SAN FRANCISCO – Using a combination of print and Internet advertising – with a dash of behavioral marketing thrown in – were innovative real estate marketing strategies advocated by a panel at the Real Estate Connect 2005 conference Wednesday.

“A multimedia platform is necessary,” said Ken Green, group director, sales for the New York Times, speaking at the Connect convention, which focuses on innovation and trends in the real estate industry. “If you just stay in your core area, it’s not going to work.”

Anthony Marsella, vice president of classified advertising for Morris Publishing Group, said, “We do not create products for print unless they have an online component.” Marsella’s company owns 26 daily newspapers and 35 radio stations.

Calling his newspaper “the leading real estate newspaper for the last 50 years,” Green said the Times has more than 16 million unique visitors to its Web site every month. “We give 20,000 clicks to our key real estate clients’ Web sites every month. Even the smaller clients get about 500 clicks per month.”

Online advertising extends print newspapers’ reach, Marsella said. “For example, we own the Florida Times-Union in Jacksonville, Fla, which reaches 62 percent of the home-buying marketplace., the newspaper’s Web site, reaches an additional 11 percent of the home-buying market that doesn’t read print.”

The VP of classified advertising said the fastest-growing part of his publishing group’s real estate advertising is online ads.

Citing an April 2005 study by Deutsch Bank. “The study focused on 40 newspapers around the U.S. and found that their reach gained 36 percent, mostly because of newspaper Web sites,” he said.

Marsella emphasized, however, that print advertising is alive and well. “The business is local, the homes are local. The newspaper has credibility.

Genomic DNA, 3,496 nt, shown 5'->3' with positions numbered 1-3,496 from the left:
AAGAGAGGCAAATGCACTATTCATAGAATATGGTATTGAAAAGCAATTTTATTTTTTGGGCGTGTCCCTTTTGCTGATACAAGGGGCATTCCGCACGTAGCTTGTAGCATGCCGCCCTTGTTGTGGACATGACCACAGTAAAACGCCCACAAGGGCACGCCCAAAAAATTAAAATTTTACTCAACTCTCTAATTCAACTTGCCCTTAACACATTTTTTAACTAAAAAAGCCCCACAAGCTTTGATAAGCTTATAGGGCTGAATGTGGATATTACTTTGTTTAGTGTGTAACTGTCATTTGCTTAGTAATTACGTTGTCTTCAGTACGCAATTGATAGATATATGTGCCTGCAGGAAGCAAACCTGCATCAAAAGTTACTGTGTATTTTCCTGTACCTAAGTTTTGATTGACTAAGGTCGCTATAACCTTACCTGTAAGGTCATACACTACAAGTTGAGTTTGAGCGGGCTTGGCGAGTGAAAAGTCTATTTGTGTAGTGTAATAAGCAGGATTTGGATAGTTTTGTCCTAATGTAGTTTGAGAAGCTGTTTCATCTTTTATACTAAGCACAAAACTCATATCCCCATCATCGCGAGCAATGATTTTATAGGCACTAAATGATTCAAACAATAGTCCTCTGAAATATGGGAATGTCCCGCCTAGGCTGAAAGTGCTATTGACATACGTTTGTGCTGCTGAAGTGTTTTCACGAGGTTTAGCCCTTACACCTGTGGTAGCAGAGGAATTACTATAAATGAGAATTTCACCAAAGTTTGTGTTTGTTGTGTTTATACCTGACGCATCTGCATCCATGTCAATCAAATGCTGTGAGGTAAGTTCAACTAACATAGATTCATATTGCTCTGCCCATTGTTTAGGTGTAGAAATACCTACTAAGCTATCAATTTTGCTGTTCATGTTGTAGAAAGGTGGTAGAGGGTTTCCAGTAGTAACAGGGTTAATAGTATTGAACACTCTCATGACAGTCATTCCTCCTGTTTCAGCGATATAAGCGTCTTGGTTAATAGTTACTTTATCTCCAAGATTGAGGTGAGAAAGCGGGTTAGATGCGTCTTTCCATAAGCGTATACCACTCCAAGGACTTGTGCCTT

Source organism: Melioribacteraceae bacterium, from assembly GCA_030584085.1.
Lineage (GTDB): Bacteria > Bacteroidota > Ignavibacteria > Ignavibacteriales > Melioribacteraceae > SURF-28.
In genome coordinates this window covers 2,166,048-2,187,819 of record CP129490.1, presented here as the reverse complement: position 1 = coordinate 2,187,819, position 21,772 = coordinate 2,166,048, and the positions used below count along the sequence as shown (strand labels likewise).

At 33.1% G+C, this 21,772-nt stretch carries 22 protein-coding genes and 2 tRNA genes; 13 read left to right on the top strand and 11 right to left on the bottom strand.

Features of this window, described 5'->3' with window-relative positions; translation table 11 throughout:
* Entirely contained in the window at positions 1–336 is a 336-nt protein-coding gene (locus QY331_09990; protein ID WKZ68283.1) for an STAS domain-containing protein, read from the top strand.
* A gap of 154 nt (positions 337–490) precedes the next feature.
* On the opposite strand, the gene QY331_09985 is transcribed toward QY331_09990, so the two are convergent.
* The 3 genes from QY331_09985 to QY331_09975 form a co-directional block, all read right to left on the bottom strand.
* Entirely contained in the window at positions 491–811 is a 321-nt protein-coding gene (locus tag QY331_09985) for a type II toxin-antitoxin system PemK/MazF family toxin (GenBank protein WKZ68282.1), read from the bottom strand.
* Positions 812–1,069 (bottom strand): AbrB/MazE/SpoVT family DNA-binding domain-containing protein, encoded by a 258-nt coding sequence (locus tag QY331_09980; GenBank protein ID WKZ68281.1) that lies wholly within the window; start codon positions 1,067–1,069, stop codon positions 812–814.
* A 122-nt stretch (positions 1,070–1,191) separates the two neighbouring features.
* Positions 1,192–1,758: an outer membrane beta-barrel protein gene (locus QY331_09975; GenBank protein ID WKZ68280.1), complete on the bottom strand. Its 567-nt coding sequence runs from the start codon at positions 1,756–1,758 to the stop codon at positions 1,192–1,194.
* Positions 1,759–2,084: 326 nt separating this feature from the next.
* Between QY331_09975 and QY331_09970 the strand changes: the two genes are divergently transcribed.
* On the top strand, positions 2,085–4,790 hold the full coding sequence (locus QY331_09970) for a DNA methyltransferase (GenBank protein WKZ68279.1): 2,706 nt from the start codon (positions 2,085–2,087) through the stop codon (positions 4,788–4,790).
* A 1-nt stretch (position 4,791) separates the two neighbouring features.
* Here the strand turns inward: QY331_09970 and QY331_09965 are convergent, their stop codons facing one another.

“People sell print ads short now because they’re old, like me. But it works,” Marsella said, drawing laughter and applause from the audience.

“I joined the Newspaper Publishing Association in 1981 when Ted Turner stood up and said in ten years there would be no more newspapers. He was wrong, and print still isn’t dead,” Marsella said.

Green said the type of property being marketed, the geographical area and a number of other factors should be taken into consideration when deciding what type of advertising to use.

“If you’re selling what in New York would be lower-end co-ops in the $800,000 range, you might want to market online only,” Green commented. “But for luxury homes, we would use our print magazine as well as other formats.”

Behavioral targeting is another technique that can help an advertiser stand out. When a reader visits the New York Times site, it’s possible to track which section of the site the user visits. Based on how many times they visit the real estate section, it’s reasonable to think they’re planning a purchase, and serve targeted real estate ads to the user, Green explained.

Another approach is to put real estate ads in sections that aren’t directly related to real estate, such as the theater section. “There are sophisticated readers there with high incomes,” Green pointed out, “and your ad will stand out.”

In another unusual strategy, Morris Publishing created a customer self-service product at one of its properties, Texas site “Coldwell Banker created its own double-truck ad on the site,” Marsella said.

The panel drew frequent laughter and applause from the audience. After the presentation, Darcy Patch, senior vice president of marketing for Fidelity National Financial, said, “I liked the humor and the creative ideas, like advertising real estate in the theater section. I thought they made a compelling case for the fact that print is still a compelling venue.”


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